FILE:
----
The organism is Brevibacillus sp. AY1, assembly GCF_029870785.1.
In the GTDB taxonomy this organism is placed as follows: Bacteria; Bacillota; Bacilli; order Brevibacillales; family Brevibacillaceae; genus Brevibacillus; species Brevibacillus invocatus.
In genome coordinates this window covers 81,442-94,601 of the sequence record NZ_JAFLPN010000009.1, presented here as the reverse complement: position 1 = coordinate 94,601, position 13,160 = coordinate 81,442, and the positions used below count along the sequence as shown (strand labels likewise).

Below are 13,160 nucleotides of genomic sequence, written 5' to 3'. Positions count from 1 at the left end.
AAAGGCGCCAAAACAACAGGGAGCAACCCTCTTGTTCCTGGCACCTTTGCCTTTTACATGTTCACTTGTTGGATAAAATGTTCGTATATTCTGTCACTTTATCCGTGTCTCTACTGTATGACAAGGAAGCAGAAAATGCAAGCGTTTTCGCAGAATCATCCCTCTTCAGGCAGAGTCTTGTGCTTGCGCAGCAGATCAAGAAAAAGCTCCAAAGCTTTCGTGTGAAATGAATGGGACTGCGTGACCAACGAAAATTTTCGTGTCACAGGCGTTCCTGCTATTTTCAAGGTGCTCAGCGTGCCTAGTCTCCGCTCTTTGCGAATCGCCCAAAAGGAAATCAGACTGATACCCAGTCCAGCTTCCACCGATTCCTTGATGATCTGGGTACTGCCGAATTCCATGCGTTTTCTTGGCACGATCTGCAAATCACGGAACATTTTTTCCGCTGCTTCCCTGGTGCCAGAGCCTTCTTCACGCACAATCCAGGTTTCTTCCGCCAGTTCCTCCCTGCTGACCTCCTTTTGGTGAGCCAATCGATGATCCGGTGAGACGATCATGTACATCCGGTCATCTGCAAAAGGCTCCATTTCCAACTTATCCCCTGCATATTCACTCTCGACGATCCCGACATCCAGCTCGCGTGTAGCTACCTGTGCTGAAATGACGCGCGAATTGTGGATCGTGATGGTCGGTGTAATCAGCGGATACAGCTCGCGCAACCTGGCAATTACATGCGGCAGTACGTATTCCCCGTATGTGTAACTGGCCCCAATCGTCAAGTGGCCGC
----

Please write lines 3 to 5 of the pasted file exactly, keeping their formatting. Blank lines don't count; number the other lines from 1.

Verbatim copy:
In genome coordinates this window covers 81,442-94,601 of the sequence record NZ_JAFLPN010000009.1, presented here as the reverse complement: position 1 = coordinate 94,601, position 13,160 = coordinate 81,442, and the positions used below count along the sequence as shown (strand labels likewise).

Below are 13,160 nucleotides of genomic sequence, written 5' to 3'. Positions count from 1 at the left end.
AAAGGCGCCAAAACAACAGGGAGCAACCCTCTTGTTCCTGGCACCTTTGCCTTTTACATGTTCACTTGTTGGATAAAATGTTCGTATATTCTGTCACTTTATCCGTGTCTCTACTGTATGACAAGGAAGCAGAAAATGCAAGCGTTTTCGCAGAATCATCCCTCTTCAGGCAGAGTCTTGTGCTTGCGCAGCAGATCAAGAAAAAGCTCCAAAGCTTTCGTGTGAAATGAATGGGACTGCGTGACCAACGAAAATTTTCGTGTCACAGGCGTTCCTGCTATTTTCAAGGTGCTCAGCGTGCCTAGTCTCCGCTCTTTGCGAATCGCCCAAAAGGAAATCAGACTGATACCCAGTCCAGCTTCCACCGATTCCTTGATGATCTGGGTACTGCCGAATTCCATGCGTTTTCTTGGCACGATCTGCAAATCACGGAACATTTTTTCCGCTGCTTCCCTGGTGCCAGAGCCTTCTTCACGCACAATCCAGGTTTCTTCCGCCAGTTCCTCCCTGCTGACCTCCTTTTGGTGAGCCAATCGATGATCCGGTGAGACGATCATGTACATCCGGTCATCTGCAAAAGGCTCCATTTCCAACTTATCCCCTGCATATTCACTCTCGACGATCCCGACATCCAGCTCGCGTGTAGCTACCTGTGCTGAAATGACGCGCGAATTGTGGATCGTGATGGTCGGTGTAATCAGCGGATACAGCTCGCGCAACCTGGCAATTACATGCGGCAGTACGTATTCCCCGTATGTGTAACTGGCCCCAATCGTCAAGTGGCCGC